Giving to the Church’s organized humanitarian assistance program is another avenue for helping those in need.  President Monson reported results of some humanitarian efforts: “In 1992 a devastating hurricane… struck the east coast of Florida, leaving a path of ruin behind it, with homes battered, roofs gone, people hungry. Our members were there to help.  Home after home was cleaned and repaired without charge. It mattered not the faith or color of the person who occupied the home… “  He continued…“Far away in the foothills on the western slopes of Mount Kenya, along the fringe of the colossal Rift Valley, pure water is now coming to the thirsty people. A potable (drinkable) water project has changed the lives of more than 1,100 families. When we originally became aware of the need for pure water, we were able to help fund a project in cooperation with TechnoServe, a private voluntary organization. With villagers providing the labor, drinkable water now flows through 25 miles of pipes to waiting homes in a 15-village area.  The simple blessing of safe drinking water recalls the words of the Lord, ‘I was thirsty, and ye gave me drink’ [Matthew 25:35]” (Ensign, June 1998, 37).


D&C 58:26-28 counsels us about our personal responsibility to be actively engaged in an effort to help the poor and needy on an individual basis—not just through Church programs.


The Church welfare program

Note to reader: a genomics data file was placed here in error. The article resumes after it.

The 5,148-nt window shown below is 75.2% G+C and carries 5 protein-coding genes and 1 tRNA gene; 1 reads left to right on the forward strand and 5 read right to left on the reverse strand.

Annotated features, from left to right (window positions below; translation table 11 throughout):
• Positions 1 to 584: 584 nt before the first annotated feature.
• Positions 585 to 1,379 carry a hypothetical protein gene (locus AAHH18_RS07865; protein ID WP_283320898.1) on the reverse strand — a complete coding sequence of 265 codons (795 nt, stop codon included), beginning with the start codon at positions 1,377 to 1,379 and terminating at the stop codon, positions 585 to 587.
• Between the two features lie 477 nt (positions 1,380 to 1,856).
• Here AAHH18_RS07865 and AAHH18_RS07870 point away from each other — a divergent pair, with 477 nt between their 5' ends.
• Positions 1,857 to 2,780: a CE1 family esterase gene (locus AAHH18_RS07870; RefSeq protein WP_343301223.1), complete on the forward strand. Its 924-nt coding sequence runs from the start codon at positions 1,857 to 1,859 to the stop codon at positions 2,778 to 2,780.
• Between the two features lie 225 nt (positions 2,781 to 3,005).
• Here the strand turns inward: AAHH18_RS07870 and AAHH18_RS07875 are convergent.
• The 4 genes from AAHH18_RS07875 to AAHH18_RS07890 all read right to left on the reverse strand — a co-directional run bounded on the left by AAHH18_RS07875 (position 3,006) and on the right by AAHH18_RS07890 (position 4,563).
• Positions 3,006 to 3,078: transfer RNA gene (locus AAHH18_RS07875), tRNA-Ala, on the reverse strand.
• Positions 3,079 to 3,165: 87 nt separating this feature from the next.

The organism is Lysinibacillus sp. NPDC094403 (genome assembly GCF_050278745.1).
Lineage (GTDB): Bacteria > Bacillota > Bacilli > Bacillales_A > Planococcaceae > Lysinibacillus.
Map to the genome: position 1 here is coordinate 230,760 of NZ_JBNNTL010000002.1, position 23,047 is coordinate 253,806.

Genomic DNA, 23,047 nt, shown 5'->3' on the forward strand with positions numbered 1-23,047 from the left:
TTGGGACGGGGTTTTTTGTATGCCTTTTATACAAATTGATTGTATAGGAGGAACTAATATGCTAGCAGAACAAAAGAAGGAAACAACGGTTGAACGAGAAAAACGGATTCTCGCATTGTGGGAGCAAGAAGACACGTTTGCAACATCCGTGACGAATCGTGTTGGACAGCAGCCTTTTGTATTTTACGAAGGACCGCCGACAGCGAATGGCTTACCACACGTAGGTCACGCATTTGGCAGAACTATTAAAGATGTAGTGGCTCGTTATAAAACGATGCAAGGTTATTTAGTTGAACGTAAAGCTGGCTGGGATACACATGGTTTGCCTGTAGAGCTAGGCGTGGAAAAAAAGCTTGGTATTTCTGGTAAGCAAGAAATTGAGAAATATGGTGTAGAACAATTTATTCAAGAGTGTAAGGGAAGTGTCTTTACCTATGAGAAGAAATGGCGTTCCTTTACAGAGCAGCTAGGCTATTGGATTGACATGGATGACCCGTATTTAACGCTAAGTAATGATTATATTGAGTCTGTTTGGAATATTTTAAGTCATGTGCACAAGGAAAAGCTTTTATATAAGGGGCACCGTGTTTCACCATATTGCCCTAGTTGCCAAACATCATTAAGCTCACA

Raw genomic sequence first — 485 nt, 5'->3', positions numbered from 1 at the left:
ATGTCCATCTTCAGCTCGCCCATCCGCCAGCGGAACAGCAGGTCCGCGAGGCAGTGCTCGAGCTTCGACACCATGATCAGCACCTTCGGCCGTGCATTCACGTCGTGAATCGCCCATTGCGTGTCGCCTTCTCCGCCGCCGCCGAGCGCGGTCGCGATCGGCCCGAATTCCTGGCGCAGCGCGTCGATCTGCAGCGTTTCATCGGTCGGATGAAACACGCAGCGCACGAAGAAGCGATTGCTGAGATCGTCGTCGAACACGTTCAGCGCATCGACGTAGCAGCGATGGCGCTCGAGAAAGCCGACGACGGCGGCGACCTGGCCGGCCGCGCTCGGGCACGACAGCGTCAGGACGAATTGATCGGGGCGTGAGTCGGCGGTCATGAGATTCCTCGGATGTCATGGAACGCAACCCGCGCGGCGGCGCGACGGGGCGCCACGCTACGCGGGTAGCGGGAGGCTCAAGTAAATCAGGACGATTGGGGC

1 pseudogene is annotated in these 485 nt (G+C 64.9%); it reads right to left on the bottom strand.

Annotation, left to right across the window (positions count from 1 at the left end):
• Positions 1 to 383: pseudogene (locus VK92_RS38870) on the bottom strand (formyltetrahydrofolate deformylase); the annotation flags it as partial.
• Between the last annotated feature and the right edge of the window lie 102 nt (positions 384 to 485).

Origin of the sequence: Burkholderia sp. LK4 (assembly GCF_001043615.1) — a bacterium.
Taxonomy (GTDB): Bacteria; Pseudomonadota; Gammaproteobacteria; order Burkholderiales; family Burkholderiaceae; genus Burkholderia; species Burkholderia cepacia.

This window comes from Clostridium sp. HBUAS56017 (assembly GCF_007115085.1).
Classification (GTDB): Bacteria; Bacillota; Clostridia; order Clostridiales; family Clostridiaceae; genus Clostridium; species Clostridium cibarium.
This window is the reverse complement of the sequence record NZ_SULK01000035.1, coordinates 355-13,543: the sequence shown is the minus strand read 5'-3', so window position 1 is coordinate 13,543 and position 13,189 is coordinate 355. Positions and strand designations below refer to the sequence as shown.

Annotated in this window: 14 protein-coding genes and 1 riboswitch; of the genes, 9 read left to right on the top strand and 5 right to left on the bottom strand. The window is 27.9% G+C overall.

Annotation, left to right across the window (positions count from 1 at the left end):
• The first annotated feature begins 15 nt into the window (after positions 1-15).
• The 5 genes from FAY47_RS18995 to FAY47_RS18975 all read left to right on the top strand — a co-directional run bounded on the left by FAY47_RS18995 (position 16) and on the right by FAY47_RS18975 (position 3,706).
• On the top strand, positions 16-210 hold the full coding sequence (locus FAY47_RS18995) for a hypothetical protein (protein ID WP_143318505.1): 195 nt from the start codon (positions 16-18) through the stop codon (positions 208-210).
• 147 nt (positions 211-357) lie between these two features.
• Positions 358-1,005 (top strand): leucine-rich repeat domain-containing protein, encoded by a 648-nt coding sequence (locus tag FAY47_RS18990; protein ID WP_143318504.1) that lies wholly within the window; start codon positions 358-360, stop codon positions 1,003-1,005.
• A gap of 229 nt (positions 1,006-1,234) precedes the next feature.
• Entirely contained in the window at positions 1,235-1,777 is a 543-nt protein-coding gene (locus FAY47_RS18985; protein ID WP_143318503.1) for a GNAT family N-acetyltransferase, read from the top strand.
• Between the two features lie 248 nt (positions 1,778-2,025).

The First Presidency established the inspired welfare program of the Church during the Great Depression.  It was designed to promote self-reliance and provide a method of helping the needy among the Saints.  The creation of this program is summarized in Our Heritage, Pgs. 108-9.

As communicated by the First Presidency at the time, “Our primary purpose was to set up, in so far as it might be possible, a system under which the curse of idleness would be done away with, the evils of a dole abolished, and independence, industry, thrift and self-respect be once more established amongst our people.  The aim of the Church is to help the people to help themselves.  Work is to be re-enthroned as the ruling principle of the lives of our Church membership” (Conference Report, Oct. 1936, 3).



Education is a basic foundation for self-reliance. Since the earliest times of this dispensation, leaders have counseled the Saints to educate themselves as well as possible and avail themselves of educational opportunities throughout their lives. In the first year of settling in the Salt Lake Valley, the pioneers established a school for children in a tent.  In subsequent years, every ward was directed to establish a school to educate the children.  The University of Deseret was created in 1850 for the provision of higher education.  Note: The Deseret alphabet was an interesting product of education in the pioneers’ new home in the West. For examples of the deseret alphabet and information about it, go to the following URL -- http://people.delphi.com/deseret/home/home.htm and click on “Deseret Alphabet” near the bottom of the page.  


Lessons may be found on the Internet at www.neumanninstitute.org